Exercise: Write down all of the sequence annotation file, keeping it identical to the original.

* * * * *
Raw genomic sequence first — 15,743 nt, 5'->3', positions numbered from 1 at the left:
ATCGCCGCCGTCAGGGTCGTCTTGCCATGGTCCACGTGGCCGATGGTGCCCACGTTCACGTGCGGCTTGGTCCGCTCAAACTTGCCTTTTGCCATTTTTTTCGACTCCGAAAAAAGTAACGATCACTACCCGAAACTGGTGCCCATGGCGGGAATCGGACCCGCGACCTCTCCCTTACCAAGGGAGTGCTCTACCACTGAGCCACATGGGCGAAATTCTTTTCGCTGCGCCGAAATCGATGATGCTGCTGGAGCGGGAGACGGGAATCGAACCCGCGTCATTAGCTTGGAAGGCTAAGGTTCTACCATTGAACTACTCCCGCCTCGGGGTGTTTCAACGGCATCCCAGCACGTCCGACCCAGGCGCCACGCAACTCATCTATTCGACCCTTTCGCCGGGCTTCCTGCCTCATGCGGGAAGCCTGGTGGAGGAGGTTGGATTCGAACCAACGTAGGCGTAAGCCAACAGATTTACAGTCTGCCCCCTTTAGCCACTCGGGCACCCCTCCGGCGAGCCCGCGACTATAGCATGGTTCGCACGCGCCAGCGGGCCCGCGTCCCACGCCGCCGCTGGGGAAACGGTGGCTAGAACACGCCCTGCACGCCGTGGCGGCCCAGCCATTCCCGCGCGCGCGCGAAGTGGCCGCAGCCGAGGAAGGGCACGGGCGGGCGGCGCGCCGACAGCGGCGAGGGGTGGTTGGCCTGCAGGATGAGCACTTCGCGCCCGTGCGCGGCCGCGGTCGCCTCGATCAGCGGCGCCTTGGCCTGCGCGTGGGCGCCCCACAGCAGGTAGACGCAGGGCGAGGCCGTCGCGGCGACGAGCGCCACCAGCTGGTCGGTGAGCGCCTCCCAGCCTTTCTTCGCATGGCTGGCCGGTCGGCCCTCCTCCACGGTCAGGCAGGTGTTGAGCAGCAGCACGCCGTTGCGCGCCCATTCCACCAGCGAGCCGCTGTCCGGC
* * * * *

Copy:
Raw genomic sequence first — 15,743 nt, 5'->3', positions numbered from 1 at the left:
ATCGCCGCCGTCAGGGTCGTCTTGCCATGGTCCACGTGGCCGATGGTGCCCACGTTCACGTGCGGCTTGGTCCGCTCAAACTTGCCTTTTGCCATTTTTTTCGACTCCGAAAAAAGTAACGATCACTACCCGAAACTGGTGCCCATGGCGGGAATCGGACCCGCGACCTCTCCCTTACCAAGGGAGTGCTCTACCACTGAGCCACATGGGCGAAATTCTTTTCGCTGCGCCGAAATCGATGATGCTGCTGGAGCGGGAGACGGGAATCGAACCCGCGTCATTAGCTTGGAAGGCTAAGGTTCTACCATTGAACTACTCCCGCCTCGGGGTGTTTCAACGGCATCCCAGCACGTCCGACCCAGGCGCCACGCAACTCATCTATTCGACCCTTTCGCCGGGCTTCCTGCCTCATGCGGGAAGCCTGGTGGAGGAGGTTGGATTCGAACCAACGTAGGCGTAAGCCAACAGATTTACAGTCTGCCCCCTTTAGCCACTCGGGCACCCCTCCGGCGAGCCCGCGACTATAGCATGGTTCGCACGCGCCAGCGGGCCCGCGTCCCACGCCGCCGCTGGGGAAACGGTGGCTAGAACACGCCCTGCACGCCGTGGCGGCCCAGCCATTCCCGCGCGCGCGCGAAGTGGCCGCAGCCGAGGAAGGGCACGGGCGGGCGGCGCGCCGACAGCGGCGAGGGGTGGTTGGCCTGCAGGATGAGCACTTCGCGCCCGTGCGCGGCCGCGGTCGCCTCGATCAGCGGCGCCTTGGCCTGCGCGTGGGCGCCCCACAGCAGGTAGACGCAGGGCGAGGCCGTCGCGGCGACGAGCGCCACCAGCTGGTCGGTGAGCGCCTCCCAGCCTTTCTTCGCATGGCTGGCCGGTCGGCCCTCCTCCACGGTCAGGCAGGTGTTGAGCAGCAGCACGCCGTTGCGCGCCCATTCCACCAGCGAGCCGCTGTCCGGC